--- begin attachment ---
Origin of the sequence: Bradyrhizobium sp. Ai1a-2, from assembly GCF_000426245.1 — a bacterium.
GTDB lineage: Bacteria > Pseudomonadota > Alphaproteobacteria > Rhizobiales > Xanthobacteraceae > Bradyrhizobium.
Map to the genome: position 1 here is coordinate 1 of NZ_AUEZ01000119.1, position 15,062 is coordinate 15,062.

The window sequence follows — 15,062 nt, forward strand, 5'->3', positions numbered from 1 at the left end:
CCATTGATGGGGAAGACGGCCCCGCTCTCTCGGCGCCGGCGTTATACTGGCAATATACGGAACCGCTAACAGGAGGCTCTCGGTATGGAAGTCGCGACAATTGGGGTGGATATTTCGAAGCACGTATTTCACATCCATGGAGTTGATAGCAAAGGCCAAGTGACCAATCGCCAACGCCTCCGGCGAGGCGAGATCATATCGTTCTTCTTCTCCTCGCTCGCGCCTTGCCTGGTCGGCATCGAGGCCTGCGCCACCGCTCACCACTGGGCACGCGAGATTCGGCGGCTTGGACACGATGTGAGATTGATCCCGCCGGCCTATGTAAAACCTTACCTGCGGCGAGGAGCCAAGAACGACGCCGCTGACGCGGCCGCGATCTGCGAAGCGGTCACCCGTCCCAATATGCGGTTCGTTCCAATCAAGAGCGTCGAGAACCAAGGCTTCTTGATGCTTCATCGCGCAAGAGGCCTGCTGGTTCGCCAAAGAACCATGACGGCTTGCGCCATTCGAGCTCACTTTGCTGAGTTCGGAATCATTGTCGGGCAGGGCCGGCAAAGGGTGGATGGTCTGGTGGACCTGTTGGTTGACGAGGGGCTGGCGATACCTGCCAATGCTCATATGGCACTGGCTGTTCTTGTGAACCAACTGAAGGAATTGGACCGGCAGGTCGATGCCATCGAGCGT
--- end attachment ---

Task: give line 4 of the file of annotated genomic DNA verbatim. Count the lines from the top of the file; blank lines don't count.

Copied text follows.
The window sequence follows — 15,062 nt, forward strand, 5'->3', positions numbered from 1 at the left end: